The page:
The Team

Dimitri Vandepoele

NORTHSEAKAYAK
www.youtube.com/northseakayak
July 2017

Crossing Bass Strait April 2011

By Geoff Murray


In April of 2011 a group of six paddlers from the Tasmanian Sea Canoe Club set out on a crossing of Bass Strait.

Four of the group flew across to Melbourne on the 5th and caught a bus to Port Welshpool, our departure point. Greg Simson and I travelled across to Melbourne on a Toll Transport ship with our cars loaded with 6 kayaks and a heap of equipment. We drove down to meet with the others at Port Welshpool and prepared for departure the next morning. A good mate of mine, Mick McRobb, drove down with his wife and son to pick our cars up and took them back to Bairnsdale for safe keeping.

The next morning we woke up at sparrow fart i.e 4 am and got ourselves ready for the big trip. It was a 300 metre carry to the beach from the Caravan park we were staying at but it seemed to get longer and longer with each carry. By the time we had 6 kayaks at the water’s edge we were knackered! We were on the water by 6 am. We had to start early because of the tide times and 6 am put us on the water not too long after high tide so we received a helping hand out of the channel as we paddled down to Wilson’s Promontory. Conditions on the first day’s paddle were beautifully smooth and peaceful for the most part although there were some reasonable swells rolling in that occasionally broke. The conditions were a bit choppier as we neared Refuge Cove, a beautifully sheltered cove on the southeastern corner of Wilson’s Promontory, 46 kms from Port Welshpool.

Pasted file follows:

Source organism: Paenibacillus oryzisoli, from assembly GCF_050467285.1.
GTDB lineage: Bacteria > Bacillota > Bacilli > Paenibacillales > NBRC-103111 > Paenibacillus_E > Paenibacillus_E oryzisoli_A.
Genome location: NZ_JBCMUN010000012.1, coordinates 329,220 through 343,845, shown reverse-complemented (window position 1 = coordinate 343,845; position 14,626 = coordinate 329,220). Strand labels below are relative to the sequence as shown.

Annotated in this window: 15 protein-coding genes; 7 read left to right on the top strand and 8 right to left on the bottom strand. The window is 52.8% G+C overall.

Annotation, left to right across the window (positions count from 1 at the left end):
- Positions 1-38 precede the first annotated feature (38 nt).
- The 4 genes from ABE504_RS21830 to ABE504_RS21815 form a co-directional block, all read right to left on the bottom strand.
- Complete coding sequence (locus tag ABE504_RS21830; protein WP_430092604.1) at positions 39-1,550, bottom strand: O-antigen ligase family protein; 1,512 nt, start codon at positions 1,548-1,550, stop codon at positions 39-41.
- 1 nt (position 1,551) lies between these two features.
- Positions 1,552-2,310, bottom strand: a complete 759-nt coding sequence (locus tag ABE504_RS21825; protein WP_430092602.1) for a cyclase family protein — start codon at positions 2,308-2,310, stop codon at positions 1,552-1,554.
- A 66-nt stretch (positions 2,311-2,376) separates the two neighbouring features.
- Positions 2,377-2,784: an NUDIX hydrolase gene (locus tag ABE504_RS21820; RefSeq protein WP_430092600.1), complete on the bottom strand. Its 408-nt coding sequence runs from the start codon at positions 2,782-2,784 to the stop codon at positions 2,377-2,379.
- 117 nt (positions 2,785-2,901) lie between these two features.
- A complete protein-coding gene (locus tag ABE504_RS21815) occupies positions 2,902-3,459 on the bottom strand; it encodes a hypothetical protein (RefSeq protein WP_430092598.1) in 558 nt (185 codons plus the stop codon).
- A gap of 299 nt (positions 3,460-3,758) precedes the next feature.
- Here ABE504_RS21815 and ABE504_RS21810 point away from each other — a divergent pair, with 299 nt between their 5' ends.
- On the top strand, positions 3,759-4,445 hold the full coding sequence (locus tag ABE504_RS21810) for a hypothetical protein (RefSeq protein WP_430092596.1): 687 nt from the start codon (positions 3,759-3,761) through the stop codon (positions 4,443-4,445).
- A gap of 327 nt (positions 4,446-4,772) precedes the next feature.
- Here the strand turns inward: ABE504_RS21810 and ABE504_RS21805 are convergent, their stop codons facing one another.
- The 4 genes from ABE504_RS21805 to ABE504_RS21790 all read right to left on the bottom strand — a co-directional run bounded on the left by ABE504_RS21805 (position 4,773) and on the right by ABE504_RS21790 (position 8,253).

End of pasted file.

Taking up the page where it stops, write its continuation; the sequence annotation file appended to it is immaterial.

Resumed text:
The First Day

The next day the weather wasn’t suitable for the crossing to Hogan Island but on the 9th April we arose early again and were on the water well before sunrise.
We enjoyed a stunning sunrise that morning.

Leaving Refuge Cove

We had all read about how you paddle towards the horizon for an hour and a half before sighting Hogan Island but in our case it was a hazy morning with patches of sea fog and we didn’t actually spot Hogan Island until after the 4 hour mark. Naturally by this time Wilson’s Prom had disappeared so the only land we could see was 2 distant islands to the west of us. Genuine isolation. 360 degrees of nothing…. It was also unsettling to hear the fog horns of ships invisible in the fog ahead of us.

Conditions on the water were good with a low swell and little wind. We were able to sail for a bit of the way and after 55kms and 10 hours and 2 minutes we landed on Hogan Island.
Doing these long crossings in Bass Strait presents its own challenges due to the relatively strong tidal flows within the Strait. It isn’t a case of pointing yourself towards your destination and just paddling. You need to set a heading, sometimes well away from your destination, to allow for the tidal flow pushing you around. In the case of the crossing to Hogan Island, I calculated that we needed to aim for a point 12km north of the actual island and the current did the rest for us. I had access to some extremely detailed tidal current information for Bass Strait and this made it very easy to calculate the correct headings for the crossings.
I also had access to the net for weather forecasts but our most reliable source of weather information was from a fellow in Israel called Karel Vissal. Karel supplies forecasts for most of the major kayak expeditions worldwide and his forecasts were absolutely superb. He would send me emails morning and night with occasional updates in between. So we had very good information
To look after ourselves on the big crossings, we had a 5 minute rest stop every hour to have a bite to eat and a drink and 10 minutes rest for lunch. It was remarkable how quickly the hours seemed to fly past.